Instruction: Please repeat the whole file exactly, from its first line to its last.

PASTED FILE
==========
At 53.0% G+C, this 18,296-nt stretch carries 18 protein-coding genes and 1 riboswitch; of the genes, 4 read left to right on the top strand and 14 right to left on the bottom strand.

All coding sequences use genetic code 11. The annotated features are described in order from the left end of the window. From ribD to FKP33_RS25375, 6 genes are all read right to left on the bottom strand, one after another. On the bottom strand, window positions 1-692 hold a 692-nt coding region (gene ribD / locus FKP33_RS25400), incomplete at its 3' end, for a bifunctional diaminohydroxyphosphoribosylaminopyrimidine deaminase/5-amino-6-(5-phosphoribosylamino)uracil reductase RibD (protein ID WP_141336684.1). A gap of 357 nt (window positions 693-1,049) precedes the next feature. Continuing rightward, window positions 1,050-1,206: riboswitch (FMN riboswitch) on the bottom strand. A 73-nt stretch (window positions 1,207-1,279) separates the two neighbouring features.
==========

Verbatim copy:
At 53.0% G+C, this 18,296-nt stretch carries 18 protein-coding genes and 1 riboswitch; of the genes, 4 read left to right on the top strand and 14 right to left on the bottom strand.

All coding sequences use genetic code 11. The annotated features are described in order from the left end of the window. From ribD to FKP33_RS25375, 6 genes are all read right to left on the bottom strand, one after another. On the bottom strand, window positions 1-692 hold a 692-nt coding region (gene ribD / locus FKP33_RS25400), incomplete at its 3' end, for a bifunctional diaminohydroxyphosphoribosylaminopyrimidine deaminase/5-amino-6-(5-phosphoribosylamino)uracil reductase RibD (protein ID WP_141336684.1). A gap of 357 nt (window positions 693-1,049) precedes the next feature. Continuing rightward, window positions 1,050-1,206: riboswitch (FMN riboswitch) on the bottom strand. A 73-nt stretch (window positions 1,207-1,279) separates the two neighbouring features.